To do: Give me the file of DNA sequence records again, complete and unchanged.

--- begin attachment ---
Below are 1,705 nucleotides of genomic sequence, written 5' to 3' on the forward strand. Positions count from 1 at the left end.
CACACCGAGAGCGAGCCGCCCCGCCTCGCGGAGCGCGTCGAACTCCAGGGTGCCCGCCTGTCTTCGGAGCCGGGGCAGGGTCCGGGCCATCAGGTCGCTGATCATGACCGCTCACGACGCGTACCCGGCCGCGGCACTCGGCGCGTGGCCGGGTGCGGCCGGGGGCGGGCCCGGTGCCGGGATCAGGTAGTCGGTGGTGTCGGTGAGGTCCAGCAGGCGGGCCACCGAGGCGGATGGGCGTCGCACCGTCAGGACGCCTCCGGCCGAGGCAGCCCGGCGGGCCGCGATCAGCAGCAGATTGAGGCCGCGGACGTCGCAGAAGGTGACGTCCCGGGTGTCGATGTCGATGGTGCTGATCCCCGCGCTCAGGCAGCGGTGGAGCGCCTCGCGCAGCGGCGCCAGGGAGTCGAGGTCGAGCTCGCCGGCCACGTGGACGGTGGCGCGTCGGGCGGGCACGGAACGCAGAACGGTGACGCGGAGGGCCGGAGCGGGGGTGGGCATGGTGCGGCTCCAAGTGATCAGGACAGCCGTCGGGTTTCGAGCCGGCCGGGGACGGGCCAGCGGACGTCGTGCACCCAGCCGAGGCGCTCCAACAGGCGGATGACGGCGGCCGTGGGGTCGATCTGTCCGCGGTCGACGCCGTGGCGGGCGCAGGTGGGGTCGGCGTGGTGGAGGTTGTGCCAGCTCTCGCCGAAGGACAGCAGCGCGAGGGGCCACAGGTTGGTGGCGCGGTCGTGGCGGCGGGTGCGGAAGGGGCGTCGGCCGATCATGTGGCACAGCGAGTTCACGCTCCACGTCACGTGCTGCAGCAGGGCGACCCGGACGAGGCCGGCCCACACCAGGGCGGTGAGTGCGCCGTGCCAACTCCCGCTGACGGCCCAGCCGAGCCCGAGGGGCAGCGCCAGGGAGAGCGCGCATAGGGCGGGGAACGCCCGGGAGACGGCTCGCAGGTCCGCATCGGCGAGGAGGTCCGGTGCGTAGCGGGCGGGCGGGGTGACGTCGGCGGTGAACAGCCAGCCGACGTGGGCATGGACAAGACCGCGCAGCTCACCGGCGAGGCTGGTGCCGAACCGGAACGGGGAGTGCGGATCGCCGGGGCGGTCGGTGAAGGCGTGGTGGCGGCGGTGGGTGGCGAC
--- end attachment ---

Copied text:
Below are 1,705 nucleotides of genomic sequence, written 5' to 3' on the forward strand. Positions count from 1 at the left end.
CACACCGAGAGCGAGCCGCCCCGCCTCGCGGAGCGCGTCGAACTCCAGGGTGCCCGCCTGTCTTCGGAGCCGGGGCAGGGTCCGGGCCATCAGGTCGCTGATCATGACCGCTCACGACGCGTACCCGGCCGCGGCACTCGGCGCGTGGCCGGGTGCGGCCGGGGGCGGGCCCGGTGCCGGGATCAGGTAGTCGGTGGTGTCGGTGAGGTCCAGCAGGCGGGCCACCGAGGCGGATGGGCGTCGCACCGTCAGGACGCCTCCGGCCGAGGCAGCCCGGCGGGCCGCGATCAGCAGCAGATTGAGGCCGCGGACGTCGCAGAAGGTGACGTCCCGGGTGTCGATGTCGATGGTGCTGATCCCCGCGCTCAGGCAGCGGTGGAGCGCCTCGCGCAGCGGCGCCAGGGAGTCGAGGTCGAGCTCGCCGGCCACGTGGACGGTGGCGCGTCGGGCGGGCACGGAACGCAGAACGGTGACGCGGAGGGCCGGAGCGGGGGTGGGCATGGTGCGGCTCCAAGTGATCAGGACAGCCGTCGGGTTTCGAGCCGGCCGGGGACGGGCCAGCGGACGTCGTGCACCCAGCCGAGGCGCTCCAACAGGCGGATGACGGCGGCCGTGGGGTCGATCTGTCCGCGGTCGACGCCGTGGCGGGCGCAGGTGGGGTCGGCGTGGTGGAGGTTGTGCCAGCTCTCGCCGAAGGACAGCAGCGCGAGGGGCCACAGGTTGGTGGCGCGGTCGTGGCGGCGGGTGCGGAAGGGGCGTCGGCCGATCATGTGGCACAGCGAGTTCACGCTCCACGTCACGTGCTGCAGCAGGGCGACCCGGACGAGGCCGGCCCACACCAGGGCGGTGAGTGCGCCGTGCCAACTCCCGCTGACGGCCCAGCCGAGCCCGAGGGGCAGCGCCAGGGAGAGCGCGCATAGGGCGGGGAACGCCCGGGAGACGGCTCGCAGGTCCGCATCGGCGAGGAGGTCCGGTGCGTAGCGGGCGGGCGGGGTGACGTCGGCGGTGAACAGCCAGCCGACGTGGGCATGGACAAGACCGCGCAGCTCACCGGCGAGGCTGGTGCCGAACCGGAACGGGGAGTGCGGATCGCCGGGGCGGTCGGTGAAGGCGTGGTGGCGGCGGTGGGTGGCGAC